Quickly buy a pack of pasta or rice in the supermarket? Or just get a quick something for dinner? That’s not always possible. In the supermarket, customers are tempted to buy more. FOCUS Online calls the industry’s psycho tricks so that you can save better.

Supermarkets, discounters and department stores carry out purchase analyzes again and again. In many cases, businesses pay attention to how customers walk through the store, which shortcuts they take and which shelves they spend a long time in front of. Tests are always carried out using sensors, gaze analyses, walking studies and time recordings.

This data is then used to implement the shopping tricks in order to seduce consumers. If you fall for the psycho tricks, you end up spending more on your shopping cart.

“The smallest changes influence the buying behavior of customers,” says an expert who equips supermarkets with shelves, cash registers and shopping trolleys. “It’s all about arrangement, routes, colors and prices,” he explains.

For example, the shopping carts have a sloping bottom. Customers never place their purchases in the front of the car. They impulsively put the purchases down in such a way that they are secured against falling out by the back. Anyone who pushes the trolley through the store directs their gaze to the shelves and generally to the front.

Because the purchased groceries are not always visible, this tempts people to go shopping. “The customer forgets that he may have already bought the most important groceries,” says the expert.

If you only want to buy a little something, you should never take a shopping trolley with you into the branches. Basically, consumers with shopping trolleys spend more money at Aldi Süd, Aldi Nord, Lidl, Rewe, Edeka and Co.

The aim of the traders is to drastically reduce the running speed. Anyone who comes across special offers, displays or rummage tables in the store usually stops. The gaze wanders not only to the special campaign products, but to all the shelves that are nearby.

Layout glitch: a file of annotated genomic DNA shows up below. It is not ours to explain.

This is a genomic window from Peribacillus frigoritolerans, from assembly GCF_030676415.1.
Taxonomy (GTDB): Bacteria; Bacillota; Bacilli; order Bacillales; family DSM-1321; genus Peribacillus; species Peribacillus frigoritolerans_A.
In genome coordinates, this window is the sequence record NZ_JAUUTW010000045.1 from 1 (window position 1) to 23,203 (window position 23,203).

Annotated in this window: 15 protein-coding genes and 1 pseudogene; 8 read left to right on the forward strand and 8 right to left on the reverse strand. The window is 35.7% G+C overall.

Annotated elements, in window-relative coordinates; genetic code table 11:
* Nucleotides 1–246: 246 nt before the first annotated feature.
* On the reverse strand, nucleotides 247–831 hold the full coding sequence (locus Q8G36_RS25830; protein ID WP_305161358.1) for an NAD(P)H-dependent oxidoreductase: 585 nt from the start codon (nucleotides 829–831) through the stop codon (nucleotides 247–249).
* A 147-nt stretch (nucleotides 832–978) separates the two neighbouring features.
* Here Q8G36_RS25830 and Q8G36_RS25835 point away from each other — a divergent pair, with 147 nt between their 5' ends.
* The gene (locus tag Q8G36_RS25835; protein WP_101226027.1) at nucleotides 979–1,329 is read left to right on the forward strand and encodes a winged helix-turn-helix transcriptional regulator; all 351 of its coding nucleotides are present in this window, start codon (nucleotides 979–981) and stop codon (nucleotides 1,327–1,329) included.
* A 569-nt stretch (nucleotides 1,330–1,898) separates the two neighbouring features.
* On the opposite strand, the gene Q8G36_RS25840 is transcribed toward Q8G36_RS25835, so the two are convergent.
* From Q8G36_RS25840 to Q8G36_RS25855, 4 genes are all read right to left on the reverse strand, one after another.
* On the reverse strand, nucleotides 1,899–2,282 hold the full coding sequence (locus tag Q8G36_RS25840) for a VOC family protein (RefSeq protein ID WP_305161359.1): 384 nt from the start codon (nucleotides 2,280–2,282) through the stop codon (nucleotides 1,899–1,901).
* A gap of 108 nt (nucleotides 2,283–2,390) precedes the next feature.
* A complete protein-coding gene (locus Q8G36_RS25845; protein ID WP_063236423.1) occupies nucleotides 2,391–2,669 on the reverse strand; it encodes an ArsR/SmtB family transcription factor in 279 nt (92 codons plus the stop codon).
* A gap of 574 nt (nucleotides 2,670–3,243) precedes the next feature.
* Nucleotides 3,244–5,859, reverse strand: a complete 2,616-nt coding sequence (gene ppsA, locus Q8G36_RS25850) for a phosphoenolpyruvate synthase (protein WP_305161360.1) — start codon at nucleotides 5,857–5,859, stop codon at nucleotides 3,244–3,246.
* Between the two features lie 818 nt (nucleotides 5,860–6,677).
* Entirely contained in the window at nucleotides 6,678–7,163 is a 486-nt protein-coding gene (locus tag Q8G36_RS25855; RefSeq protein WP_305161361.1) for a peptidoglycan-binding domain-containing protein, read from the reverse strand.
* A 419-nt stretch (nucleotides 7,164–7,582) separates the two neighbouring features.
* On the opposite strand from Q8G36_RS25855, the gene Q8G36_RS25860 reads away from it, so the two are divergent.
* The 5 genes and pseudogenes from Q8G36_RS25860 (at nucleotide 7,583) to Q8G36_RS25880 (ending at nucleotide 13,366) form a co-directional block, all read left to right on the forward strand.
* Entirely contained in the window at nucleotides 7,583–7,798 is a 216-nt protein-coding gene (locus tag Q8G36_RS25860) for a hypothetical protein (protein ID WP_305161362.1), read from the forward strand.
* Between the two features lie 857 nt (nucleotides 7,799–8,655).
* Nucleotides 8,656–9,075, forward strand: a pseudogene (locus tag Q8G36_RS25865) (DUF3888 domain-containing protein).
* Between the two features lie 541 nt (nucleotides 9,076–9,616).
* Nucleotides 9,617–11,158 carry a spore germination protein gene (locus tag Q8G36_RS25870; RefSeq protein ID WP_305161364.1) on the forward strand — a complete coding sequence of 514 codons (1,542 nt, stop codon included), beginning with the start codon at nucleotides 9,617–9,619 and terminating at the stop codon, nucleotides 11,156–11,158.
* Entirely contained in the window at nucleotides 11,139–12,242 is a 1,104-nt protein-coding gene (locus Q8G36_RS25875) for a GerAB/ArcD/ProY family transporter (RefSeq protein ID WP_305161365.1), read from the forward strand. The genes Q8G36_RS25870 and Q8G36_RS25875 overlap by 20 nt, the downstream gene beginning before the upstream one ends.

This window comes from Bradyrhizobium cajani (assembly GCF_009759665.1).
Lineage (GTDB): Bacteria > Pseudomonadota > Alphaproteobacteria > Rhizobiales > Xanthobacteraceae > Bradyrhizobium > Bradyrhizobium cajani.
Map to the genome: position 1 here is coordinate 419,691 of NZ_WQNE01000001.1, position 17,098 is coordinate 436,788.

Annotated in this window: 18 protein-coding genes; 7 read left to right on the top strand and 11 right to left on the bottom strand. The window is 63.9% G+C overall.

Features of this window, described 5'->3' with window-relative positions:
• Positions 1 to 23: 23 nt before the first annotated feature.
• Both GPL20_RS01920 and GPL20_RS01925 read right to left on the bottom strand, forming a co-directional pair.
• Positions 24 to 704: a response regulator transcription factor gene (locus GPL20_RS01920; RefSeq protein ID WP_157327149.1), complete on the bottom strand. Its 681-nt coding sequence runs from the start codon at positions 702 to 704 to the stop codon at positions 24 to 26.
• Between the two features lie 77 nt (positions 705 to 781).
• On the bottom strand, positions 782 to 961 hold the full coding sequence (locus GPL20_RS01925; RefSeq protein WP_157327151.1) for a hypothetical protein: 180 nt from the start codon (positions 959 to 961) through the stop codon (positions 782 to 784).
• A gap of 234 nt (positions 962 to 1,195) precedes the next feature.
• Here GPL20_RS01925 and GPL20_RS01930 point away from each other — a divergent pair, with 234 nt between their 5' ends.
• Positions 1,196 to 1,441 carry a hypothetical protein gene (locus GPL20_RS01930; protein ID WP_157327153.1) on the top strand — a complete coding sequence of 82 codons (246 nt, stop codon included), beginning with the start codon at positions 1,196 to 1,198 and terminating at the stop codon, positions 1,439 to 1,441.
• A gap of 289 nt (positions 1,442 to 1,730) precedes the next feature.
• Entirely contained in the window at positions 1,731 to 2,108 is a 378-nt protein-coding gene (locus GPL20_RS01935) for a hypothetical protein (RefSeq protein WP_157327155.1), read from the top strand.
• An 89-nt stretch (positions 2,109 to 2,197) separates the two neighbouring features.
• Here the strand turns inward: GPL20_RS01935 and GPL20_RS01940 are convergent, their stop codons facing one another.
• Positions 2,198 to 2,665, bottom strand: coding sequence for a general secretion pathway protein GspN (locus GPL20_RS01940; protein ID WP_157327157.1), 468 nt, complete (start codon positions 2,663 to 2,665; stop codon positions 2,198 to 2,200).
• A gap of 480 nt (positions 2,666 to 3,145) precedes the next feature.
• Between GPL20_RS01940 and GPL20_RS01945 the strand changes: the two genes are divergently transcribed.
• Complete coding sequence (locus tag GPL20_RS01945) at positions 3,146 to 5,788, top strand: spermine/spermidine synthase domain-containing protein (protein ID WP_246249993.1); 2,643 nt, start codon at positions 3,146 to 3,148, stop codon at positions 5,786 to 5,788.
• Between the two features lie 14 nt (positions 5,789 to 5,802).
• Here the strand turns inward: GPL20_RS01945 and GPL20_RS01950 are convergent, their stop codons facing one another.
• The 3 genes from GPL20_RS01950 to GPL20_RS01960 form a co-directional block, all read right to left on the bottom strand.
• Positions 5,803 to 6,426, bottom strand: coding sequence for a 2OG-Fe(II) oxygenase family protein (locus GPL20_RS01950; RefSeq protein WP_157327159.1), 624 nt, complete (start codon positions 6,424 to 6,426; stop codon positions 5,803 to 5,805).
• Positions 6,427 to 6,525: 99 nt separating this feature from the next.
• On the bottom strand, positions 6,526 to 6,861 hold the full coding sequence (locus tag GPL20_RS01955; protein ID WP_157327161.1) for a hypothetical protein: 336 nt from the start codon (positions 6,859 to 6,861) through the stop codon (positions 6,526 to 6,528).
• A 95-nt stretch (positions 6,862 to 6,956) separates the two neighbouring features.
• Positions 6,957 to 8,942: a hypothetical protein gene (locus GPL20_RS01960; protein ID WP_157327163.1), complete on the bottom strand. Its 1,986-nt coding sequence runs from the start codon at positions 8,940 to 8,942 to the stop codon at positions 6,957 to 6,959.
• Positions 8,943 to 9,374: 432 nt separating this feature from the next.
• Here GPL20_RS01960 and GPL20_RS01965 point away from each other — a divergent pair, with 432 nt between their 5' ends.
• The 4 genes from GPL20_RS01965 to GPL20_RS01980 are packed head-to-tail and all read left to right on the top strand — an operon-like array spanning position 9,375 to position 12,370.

Stand-up displays with advertising faces are particularly popular when slowing down the speed. Laughing people attract, are rated as “positive” and customers memorize the advertising and the product better.

The more time customers spend at Aldi Süd, Aldi Nord, Rewe, Lidl, Netto Marken-Discount and Co., the more goods end up in the shopping cart.

If you want to save, you should use a shopping list. The order is important. Ideally, think as the food stands. Fruit and vegetables are often found at the entrance, followed by non-perishable foods, then wine and then the deep-freeze counter.

You should also skilfully ignore such obstacles as display stands or rummage tables and only concentrate on groceries that you really want to buy. Those who stroll, observe or let themselves be carried away by the offers end up spending more money on their purchases.

Can you tell in five seconds where butter, eggs, milk and yeast are in your supermarket? Usually the answer is “no”. In principle, supermarkets are designed in such a way that foods that are bought more frequently are well hidden inside the store.

Supermarkets are unlikely to place a display or special offer near milk or mineral water. That’s understandable. Those who want to buy important everyday groceries usually ignore surrounding products.

For this reason, branches work in such a way that customers with lures can reach these important everyday foods more slowly. This trick lends to impulse purchases, which account for the vast majority of a supermarket’s sales.

You also have to go through at least 40 percent of the store floor to get to these products. The way to the checkout is also made more difficult because there are no “quick shortcuts”. There is a good chance that customers will have additional groceries, drugstore items or non-food products in their shopping carts in the meantime.

Aldi, Lidl, Penny and Netto Marken-Discount are using every means possible to provoke customers to detour to the non-food department. As soon as you get there, household items, clothing or promotional items end up in your shopping cart. Such detours are supported with cheap groceries and drugstore items that are only a few steps away.

Supermarkets and discounters repeatedly rely on so-called impulse offers that invite people to buy. Actually you don’t need the products, in the end you buy them. Stores are thinking about how they can make the best possible use of buying behavior driven by emotions.

In the summer months there are more and more diet and light products on sale. In the spring sunscreen is already prominently sold in displays and when rain is in the offing, drugstores are happy to place umbrellas in the entrance area. The best example is gingerbread, which can already be bought in October.

Supermarket prices are skyrocketing, but we consumers also have to dig deeper into our pockets for electricity, petrol, furniture and clothing. What did you observe? What do you do to save money each month for yourself and your family? Send an e-mail to Konstantinos.mitsis@burda-forward.de with your name and telephone number